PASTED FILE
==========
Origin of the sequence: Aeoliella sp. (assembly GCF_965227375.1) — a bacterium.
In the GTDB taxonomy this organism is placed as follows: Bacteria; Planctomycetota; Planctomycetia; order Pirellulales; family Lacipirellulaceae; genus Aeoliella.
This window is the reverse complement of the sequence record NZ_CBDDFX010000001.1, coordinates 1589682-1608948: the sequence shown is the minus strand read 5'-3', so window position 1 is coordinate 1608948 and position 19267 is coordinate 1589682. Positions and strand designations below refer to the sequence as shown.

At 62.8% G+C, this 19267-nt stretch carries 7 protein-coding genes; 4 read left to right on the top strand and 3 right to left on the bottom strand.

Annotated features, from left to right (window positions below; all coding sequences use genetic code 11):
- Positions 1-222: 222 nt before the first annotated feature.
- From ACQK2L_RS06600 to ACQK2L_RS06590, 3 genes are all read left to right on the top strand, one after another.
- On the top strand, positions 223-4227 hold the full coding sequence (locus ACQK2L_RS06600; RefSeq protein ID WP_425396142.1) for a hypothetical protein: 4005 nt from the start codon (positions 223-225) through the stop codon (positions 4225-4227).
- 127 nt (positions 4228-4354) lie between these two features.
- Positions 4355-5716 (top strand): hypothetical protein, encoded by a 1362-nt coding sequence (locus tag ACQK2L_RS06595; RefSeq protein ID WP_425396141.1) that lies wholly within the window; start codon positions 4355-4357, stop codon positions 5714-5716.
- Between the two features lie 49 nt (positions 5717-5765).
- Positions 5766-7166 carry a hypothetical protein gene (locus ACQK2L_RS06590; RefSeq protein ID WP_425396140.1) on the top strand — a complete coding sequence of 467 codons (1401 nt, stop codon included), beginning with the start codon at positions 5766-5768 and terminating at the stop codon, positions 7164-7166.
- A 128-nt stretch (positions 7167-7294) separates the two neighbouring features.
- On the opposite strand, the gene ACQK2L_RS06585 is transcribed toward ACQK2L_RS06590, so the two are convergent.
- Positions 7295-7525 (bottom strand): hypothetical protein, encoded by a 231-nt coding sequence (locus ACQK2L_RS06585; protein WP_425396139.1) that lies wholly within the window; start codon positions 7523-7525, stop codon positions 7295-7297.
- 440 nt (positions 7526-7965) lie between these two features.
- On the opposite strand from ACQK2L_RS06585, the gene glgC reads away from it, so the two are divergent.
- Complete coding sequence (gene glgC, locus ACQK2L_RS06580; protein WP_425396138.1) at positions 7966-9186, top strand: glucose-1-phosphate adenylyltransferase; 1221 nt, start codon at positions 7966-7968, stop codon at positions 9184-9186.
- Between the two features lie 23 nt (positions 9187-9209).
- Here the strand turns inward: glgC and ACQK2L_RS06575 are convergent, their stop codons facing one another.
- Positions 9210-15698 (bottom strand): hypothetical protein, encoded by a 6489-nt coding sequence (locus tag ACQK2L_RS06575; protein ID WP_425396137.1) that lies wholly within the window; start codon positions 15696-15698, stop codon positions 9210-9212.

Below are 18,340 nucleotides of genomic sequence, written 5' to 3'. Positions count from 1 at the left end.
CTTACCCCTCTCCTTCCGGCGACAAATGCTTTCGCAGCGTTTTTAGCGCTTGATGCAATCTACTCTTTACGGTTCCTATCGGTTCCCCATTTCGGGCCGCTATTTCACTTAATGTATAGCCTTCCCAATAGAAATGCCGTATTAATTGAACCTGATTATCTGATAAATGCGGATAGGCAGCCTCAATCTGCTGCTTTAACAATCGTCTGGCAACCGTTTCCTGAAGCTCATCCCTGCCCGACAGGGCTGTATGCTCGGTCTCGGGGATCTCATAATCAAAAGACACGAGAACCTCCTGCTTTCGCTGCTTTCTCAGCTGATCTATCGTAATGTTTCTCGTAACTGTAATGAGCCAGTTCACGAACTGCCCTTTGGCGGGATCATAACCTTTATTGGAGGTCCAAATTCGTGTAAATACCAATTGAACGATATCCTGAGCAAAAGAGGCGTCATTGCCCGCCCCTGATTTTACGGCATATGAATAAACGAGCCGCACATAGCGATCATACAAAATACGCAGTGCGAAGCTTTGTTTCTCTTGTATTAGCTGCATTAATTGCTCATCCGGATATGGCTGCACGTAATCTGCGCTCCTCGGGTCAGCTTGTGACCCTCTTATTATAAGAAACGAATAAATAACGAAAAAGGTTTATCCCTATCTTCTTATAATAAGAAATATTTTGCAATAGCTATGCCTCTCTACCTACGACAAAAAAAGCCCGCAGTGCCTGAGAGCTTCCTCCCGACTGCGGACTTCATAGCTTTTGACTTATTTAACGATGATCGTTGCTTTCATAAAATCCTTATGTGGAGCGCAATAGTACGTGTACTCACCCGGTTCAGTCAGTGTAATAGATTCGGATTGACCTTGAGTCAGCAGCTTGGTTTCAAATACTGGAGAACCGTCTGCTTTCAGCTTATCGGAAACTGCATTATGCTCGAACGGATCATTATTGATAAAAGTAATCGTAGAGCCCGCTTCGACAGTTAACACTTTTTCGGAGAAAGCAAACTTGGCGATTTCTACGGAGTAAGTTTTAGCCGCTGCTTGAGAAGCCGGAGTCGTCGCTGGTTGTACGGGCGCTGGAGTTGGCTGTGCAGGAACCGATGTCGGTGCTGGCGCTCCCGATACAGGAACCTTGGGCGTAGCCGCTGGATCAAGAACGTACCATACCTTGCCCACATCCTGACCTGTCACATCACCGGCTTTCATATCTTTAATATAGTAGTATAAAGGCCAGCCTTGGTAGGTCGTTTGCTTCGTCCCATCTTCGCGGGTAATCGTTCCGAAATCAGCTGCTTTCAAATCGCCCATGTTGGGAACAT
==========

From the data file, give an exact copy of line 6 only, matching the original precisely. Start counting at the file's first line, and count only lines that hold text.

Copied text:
- Positions 1-222: 222 nt before the first annotated feature.